And in late March and early April, the annual Maple Open House Weekend invites all comers to more than 75 sugar houses scattered across the state, including many smaller spots that aren’t usually open to the public. It’s also when sugar makers serve up samples alongside quirky local foods hard to find beyond this fleeting season. Not to be missed: hot dogs poached in maple sap, maple cotton candy, and “sugar on snow” (hot maple syrup poured over snow so it cools to a taffy-like consistency) served with a dill pickle to cut the sweetness. 

When the initial sugar rush fades, pause to explore the syrup continuum. Like Kona coffee or Wellfleet oysters, Vermont maple syrup has a terroir—a distinctive taste of place and season. The year’s first syrup is often a pale golden color, its delicate flavor perfect atop ice cream or fresh fruit. By late April, the syrup turns mahogany-dark, its caramel taste robust enough to bake into cakes and muffins. That variance is a product of the changing weather, boiling technique, and fluctuating bacterial activity at the tap hole itself. Even the soil type affects the flavor, so the bottle you bring home to pour on waffles will be a snapshot of a particular day in a particular sugar bush: distilled into syrup, and totally unrepeatable. 

Getting there

Vermont’s biggest airport is Patrick Leahy Burlington International Airport (BTV), located just outside the lakeside college town of Burlington. Plentiful farm-to-table dining and craft breweries make Burlington a great home base for exploring the maple sugar shacks that stud Vermont’s rural communities. Renting a car is the best way to get around; since more than half of the state’s roads are dirt and turn muddy during spring thaws, choose a high-clearance 4WD vehicle to avoid getting stuck.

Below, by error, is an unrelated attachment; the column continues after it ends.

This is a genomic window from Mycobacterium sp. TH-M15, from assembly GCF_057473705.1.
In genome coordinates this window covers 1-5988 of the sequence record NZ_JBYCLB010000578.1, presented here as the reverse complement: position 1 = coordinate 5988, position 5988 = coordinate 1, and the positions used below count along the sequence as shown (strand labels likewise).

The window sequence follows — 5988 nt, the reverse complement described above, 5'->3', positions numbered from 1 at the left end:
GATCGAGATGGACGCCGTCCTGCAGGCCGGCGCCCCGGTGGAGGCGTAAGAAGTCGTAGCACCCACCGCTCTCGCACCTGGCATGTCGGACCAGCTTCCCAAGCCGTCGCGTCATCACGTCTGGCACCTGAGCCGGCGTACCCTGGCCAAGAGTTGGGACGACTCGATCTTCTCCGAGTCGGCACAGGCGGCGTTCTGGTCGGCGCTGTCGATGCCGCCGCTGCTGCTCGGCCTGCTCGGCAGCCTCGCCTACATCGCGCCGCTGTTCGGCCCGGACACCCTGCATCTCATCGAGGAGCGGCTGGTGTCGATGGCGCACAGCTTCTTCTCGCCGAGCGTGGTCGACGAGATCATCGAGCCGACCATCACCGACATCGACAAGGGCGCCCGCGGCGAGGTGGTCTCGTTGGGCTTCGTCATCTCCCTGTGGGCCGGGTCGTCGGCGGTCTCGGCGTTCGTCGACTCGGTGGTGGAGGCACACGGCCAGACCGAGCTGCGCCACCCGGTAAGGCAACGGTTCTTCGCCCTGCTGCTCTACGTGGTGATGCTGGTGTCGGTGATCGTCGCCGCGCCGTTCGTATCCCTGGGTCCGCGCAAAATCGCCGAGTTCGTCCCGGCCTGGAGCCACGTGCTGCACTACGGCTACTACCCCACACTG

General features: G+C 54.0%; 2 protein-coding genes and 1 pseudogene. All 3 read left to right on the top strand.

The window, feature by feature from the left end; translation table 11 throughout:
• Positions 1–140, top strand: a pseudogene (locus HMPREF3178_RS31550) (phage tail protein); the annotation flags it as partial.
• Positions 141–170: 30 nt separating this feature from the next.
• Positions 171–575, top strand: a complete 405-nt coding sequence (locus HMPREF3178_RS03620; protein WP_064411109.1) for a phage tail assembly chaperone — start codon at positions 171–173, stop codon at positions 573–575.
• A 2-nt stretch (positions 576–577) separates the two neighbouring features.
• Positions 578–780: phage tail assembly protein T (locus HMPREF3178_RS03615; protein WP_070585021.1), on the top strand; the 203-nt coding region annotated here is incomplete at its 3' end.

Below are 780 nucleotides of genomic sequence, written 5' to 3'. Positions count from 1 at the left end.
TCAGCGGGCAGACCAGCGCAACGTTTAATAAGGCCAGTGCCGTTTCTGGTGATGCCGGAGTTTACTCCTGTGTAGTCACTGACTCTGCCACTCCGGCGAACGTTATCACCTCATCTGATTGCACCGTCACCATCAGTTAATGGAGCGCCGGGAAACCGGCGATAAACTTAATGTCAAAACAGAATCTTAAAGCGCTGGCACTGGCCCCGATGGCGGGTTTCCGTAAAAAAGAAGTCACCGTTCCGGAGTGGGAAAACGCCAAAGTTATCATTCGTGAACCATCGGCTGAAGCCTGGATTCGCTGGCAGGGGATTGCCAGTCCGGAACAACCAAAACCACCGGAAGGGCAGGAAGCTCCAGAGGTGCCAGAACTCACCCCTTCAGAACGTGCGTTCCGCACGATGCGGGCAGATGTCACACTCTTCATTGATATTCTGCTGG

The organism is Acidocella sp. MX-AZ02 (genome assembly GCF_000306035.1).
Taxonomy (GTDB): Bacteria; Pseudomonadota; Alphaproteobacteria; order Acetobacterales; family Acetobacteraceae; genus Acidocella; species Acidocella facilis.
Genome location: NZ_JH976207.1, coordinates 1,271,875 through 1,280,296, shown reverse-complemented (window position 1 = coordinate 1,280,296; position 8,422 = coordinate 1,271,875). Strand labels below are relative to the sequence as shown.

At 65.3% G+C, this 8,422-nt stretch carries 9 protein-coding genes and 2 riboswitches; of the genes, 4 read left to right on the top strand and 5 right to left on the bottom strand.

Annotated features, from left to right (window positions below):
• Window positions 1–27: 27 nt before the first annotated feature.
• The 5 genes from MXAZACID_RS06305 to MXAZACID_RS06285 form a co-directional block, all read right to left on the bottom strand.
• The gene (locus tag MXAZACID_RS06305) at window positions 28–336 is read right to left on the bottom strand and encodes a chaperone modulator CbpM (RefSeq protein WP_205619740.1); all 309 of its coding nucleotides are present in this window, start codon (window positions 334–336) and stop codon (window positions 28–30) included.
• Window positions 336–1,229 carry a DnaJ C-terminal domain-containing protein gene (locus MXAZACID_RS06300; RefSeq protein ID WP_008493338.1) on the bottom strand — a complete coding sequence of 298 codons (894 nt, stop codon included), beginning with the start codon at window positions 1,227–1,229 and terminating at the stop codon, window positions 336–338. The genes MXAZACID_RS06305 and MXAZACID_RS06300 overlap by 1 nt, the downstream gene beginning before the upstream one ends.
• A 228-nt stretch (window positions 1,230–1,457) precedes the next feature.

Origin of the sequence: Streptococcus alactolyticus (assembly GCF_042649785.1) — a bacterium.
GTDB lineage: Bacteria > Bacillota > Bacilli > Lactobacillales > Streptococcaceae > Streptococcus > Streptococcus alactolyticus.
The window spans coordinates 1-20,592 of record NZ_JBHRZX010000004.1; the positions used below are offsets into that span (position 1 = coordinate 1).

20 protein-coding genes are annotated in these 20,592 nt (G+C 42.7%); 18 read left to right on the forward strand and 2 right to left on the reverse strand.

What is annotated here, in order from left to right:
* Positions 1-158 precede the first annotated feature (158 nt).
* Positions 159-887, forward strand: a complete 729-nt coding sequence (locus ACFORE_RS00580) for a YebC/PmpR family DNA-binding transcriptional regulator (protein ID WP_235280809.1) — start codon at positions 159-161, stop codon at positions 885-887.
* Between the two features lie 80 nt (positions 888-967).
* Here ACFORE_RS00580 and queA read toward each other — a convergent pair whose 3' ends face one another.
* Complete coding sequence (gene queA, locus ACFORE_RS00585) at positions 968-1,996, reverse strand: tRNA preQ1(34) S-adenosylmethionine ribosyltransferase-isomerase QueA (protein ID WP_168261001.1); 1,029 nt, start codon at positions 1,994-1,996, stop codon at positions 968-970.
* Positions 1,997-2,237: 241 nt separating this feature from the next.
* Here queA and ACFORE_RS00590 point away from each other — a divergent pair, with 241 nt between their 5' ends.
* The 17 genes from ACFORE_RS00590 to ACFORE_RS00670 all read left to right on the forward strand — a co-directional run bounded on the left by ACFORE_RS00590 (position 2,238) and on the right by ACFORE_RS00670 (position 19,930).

Average Going price: $205 RT (regular $375) 

How to do it

Best time to go: Maple sap flows when spring days warm, with a season that can stretch from early February until late April. Like the weather, sugar season is hard to predict, but your best bet for flowing sap and plentiful syrup is the weeks from late March through early April. 

Cost: Tours of maple sugar houses are usually free, as producers earn money on sales of maple syrup and other treats. While most sugar makers take credit cards or Venmo, it’s a good idea to bring cash for snacks and other small purchases. Visiting for sugaring season can also be a cost-saver. It falls after peak ski conditions have passed and features some of the year’s lowest room rates.

Safety considerations: Winter and spring driving conditions can be treacherous, with hazards ranging from deep snow to churning mud. Stay on the safe side by avoiding travel when the roads are icy. 

Tips: Bring your passport! The French-speaking Canadian province of Québec, which is 45 minutes north of Burlington, has maple syrup culture worth exploring, too. Visit one of the region’s distinctive cabanes à sucre—such as Sucrerie de la Montagne or Cabane du Pic-Bois— to feast on maple-themed Québécois cuisine and perhaps hear some toe-tapping traditional music. 

More amazing experiences around the world

Jen Rose Smith

Jen Rose Smith

Freelance Writer

Jen Rose Smith is a writer living in Vermont’s Green Mountains. Her reporting on travel and adventure spans six continents and has been published by National Geographic, the Washington Post, Condé Nast Traveler, CNN Travel, and many other outlets. Find more of her work at www.jenrosesmith.com.


 


Published January 24, 2024

Last updated January 24, 2024